By Ashley Weber, Staff Writer for the Hillside Chronicle
A few weeks ago, the marketing department at the Nasher Museum at Duke University invited Hillside students, along with a few other high school students, to the premiere of the Archibald Motley: Jazz Age Modernist exhibition. The exhibition was created and organized by Richard J. Powell. His goal was to bring recognition to one of the major contributors to the Harlem Renaissance, Archibald J. Motley.
Motley was born in New Orleans, Louisiana but lived and worked in Chicago for most of his life. Mr. Motley was one of the first classically trained African American artists in the Twentieth Century. Mr. Motley had a way of bringing his portraits to life. In the exhibit, Mr. Motley has portraits of his family and friends, Bronzeville Street club scenes, painting of his time spent in Paris, as well as other experiences from the various places he traveled.
One of my favorite paintings was a portrait of his grandmother. The painting looked so realistic I felt as if I was seeing her in person. Another favorite painting of mine was of a woman who was one-eighth black. This really showed how talented he was as a painter and how he could capture all shades of skin color. One of Mr. Motley’s famous quotes is, “I don’t paint black people, I paint colored people.” In his painting he had a variety of shades of white and black people.
Mr. Motley had a true talent for capturing images as they really are.
We landed the cover of INDYweek, thanks to a thoughtful and nuanced review by Chris Vitiello.
The cover image is a detail of Motley’s irresistable 1961 oil painting, “Hot Rhythm”. The play on words is fun, too; a few smartphones around here auto-correct the artist’s name to heavy metal rock band Mötley Crue.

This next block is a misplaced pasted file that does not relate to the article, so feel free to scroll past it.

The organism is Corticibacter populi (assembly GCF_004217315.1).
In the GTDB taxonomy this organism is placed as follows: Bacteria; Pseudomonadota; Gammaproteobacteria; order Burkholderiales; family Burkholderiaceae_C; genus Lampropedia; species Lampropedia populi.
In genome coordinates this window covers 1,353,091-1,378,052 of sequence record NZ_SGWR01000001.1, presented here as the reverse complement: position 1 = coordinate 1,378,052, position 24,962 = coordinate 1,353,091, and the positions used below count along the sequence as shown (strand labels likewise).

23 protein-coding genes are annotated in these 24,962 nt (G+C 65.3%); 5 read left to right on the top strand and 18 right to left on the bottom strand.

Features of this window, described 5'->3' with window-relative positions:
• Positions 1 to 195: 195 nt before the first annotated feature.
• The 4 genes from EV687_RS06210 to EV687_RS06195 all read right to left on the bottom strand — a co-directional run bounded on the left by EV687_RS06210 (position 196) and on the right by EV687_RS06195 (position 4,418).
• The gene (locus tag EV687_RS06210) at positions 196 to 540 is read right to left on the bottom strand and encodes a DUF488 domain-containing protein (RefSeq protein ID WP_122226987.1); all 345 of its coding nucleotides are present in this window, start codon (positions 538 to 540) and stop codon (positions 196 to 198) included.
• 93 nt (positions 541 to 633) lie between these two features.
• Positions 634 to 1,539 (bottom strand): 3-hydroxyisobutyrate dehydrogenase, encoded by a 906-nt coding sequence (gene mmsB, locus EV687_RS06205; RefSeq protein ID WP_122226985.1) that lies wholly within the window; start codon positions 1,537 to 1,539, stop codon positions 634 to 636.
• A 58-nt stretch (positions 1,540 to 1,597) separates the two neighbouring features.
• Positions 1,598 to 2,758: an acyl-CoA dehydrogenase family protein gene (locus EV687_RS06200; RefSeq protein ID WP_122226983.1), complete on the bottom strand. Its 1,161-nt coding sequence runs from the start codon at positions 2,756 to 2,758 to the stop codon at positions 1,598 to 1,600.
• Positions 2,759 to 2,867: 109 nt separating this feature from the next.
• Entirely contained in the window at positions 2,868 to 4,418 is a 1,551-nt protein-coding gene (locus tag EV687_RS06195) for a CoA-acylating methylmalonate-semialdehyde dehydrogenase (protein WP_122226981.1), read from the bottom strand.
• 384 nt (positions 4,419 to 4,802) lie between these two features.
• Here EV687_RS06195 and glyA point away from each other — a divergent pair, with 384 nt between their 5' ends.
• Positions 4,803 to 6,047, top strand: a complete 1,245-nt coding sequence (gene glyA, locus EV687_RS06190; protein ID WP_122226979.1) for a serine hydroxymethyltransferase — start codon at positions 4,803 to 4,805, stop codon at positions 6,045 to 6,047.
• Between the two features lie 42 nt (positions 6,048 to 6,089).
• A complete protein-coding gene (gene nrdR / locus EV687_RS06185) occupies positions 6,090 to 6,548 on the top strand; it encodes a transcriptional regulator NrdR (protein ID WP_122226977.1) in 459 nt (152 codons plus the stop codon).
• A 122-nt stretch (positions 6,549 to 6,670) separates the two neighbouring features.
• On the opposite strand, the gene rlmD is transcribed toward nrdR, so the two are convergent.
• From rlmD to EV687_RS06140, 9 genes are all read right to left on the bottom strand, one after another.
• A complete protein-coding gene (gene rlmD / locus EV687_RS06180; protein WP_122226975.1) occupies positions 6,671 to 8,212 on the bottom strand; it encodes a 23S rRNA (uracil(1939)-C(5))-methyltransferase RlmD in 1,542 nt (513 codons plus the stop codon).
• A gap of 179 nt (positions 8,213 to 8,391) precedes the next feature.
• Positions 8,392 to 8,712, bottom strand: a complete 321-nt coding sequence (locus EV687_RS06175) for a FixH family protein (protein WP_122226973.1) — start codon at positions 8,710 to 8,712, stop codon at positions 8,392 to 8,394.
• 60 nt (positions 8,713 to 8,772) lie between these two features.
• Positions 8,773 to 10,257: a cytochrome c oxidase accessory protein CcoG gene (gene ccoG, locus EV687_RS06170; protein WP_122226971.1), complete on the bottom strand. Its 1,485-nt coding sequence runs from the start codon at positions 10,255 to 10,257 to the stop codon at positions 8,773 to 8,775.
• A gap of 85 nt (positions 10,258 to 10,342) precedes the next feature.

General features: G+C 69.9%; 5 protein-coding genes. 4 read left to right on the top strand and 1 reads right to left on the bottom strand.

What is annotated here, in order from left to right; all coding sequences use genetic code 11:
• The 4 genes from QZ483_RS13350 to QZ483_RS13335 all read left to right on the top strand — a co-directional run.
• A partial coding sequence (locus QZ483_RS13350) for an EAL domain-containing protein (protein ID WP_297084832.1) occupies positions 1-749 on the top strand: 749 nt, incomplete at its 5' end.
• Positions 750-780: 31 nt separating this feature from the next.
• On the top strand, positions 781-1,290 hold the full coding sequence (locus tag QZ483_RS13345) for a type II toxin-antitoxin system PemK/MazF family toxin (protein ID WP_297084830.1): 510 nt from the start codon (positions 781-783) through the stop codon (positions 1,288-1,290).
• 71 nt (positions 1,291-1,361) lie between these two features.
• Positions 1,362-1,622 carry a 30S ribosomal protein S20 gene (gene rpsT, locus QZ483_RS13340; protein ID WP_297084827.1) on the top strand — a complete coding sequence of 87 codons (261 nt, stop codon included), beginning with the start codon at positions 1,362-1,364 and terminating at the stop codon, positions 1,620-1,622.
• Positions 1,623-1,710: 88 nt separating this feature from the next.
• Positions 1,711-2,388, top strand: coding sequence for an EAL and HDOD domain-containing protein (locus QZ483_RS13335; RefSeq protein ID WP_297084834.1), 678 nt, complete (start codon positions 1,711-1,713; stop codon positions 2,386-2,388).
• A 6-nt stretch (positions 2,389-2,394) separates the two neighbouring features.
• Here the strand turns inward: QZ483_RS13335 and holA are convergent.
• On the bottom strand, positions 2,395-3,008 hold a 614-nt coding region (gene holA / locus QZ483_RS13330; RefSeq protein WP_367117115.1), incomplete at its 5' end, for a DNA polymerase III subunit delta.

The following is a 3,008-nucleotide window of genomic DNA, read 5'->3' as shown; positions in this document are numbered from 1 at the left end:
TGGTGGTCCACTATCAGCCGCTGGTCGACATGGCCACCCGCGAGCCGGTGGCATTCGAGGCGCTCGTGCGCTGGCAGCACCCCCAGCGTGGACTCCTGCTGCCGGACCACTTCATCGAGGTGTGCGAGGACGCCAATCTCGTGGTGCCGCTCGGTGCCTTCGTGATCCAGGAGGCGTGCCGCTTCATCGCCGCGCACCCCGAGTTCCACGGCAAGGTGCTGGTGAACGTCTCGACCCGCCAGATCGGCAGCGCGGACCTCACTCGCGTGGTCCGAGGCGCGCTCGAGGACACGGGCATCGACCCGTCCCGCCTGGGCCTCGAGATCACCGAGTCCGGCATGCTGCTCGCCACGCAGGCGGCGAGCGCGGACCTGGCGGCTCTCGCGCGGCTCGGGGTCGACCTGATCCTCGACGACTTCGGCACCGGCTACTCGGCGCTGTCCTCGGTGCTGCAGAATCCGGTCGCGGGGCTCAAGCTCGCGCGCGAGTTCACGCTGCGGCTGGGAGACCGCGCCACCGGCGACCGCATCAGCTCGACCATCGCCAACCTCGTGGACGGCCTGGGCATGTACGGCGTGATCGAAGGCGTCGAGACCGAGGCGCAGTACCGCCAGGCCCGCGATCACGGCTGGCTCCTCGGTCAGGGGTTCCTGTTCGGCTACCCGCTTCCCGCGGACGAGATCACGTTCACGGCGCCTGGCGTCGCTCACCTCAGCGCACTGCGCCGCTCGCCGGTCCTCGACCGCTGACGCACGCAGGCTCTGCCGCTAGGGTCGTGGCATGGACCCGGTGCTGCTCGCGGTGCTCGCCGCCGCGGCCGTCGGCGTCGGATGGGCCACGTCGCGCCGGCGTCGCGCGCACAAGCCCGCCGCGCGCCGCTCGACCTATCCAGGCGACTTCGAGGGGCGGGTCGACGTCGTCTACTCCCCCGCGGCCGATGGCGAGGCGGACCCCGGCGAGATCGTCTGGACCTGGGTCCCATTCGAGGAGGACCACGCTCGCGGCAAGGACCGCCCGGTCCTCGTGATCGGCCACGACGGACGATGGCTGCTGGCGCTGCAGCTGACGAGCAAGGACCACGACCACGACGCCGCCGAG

We always appreciate Vitiello’s bright eyes on our exhibitions.
“Instead of telling the story of an artist’s development,” Vitiello writes, “the show presents Motley as a major American Expressionist painter.” He goes on to point out how this exhibition, which originated at the Nasher Museum, seeks to restore Motley to the annals of art history. “In this, it answers a big question: Why isn’t Archibald Motley better known?” Vitiello writes. “How come museum gift shops stock Jacob Lawrence and Romare Bearden calendars but not Motley ones? His Jazz Age scenes of raucous nightclubs are Harlem Renaissance slideshow standards, but his name remains outside the mainstream that Lawrence and Bearden inhabit. While the other painters are wonderful stylists, Motley is a full-blown Expressionist.”
“After its Nasher debut, Archibald Motley continues on to the Amon Carter Museum of American Art in Fort Worth, the Los Angeles Museum of Contemporary Art, the Chicago Cultural Center and the Whitney Museum of American Art in New York,” Vitiello writes. “After that, Motley will likely be known as a great American Expressionist whose critical vision reveals more about race in the 20th century than almost any other artist of his time. Maybe he’ll finally get that kitchen-wall calendar after all.”
We also enjoyed how Vitiello considered the Motley exhibition alongside N.C. State’s Gregg Museum’s presentation of Phyllis Galembo’s large-format photographs of West African ceremonial and tribal costuming.
IMAGE: Cover of INDYweek, February 12, 2014. Archibald J. Motley Jr., Hot Rhythm, 1961. Oil on canvas, 40 x 48.375 inches (101.6 x 122.9 cm). Collection of Mara Motley, MD, and Valerie Gerrard Browne. Image courtesy of the Chicago History Museum, Chicago, Illinois. © Valerie Gerrard Browne.
They talked about Sweet Tarts, the childhood candy. They talked about Easter pastels.
In the end, guest curator Richard J. Powell and chief preparator Brad Johnson, in consultation with other museum staff, selected eight pastel colors for the walls of Archibald Motley: Jazz Age Modernist.
White walls would not have been the right choice to enhance the vibrant, unexpected colors on Motley’s canvases. White walls would have “pulled something away” from the works, Brad said. “It definitely needed some color.”
TOP: Chief Preparator Brad Johnson considers a dizzying choice of colors in a Pantone book. MIDDLE: Gallery view of pastel-colored walls, with Archibald J. Motley Jr.’s Mending Socks, 1924, in foreground.Collection of the Ackland Art Museum, The University of North Carolina at Chapel Hill. Burton Emmett Collection, 58.1.2801. © Valerie Gerrard Browne. In background, Archibald J. Motley Jr.’s Brown Girl After the Bath, 1931. Collection of the Columbus Museum of Art, Ohio. Gift of an anonymous donor, 2007.015. © Valerie Gerrard Browne. Photos by Wendy Hower.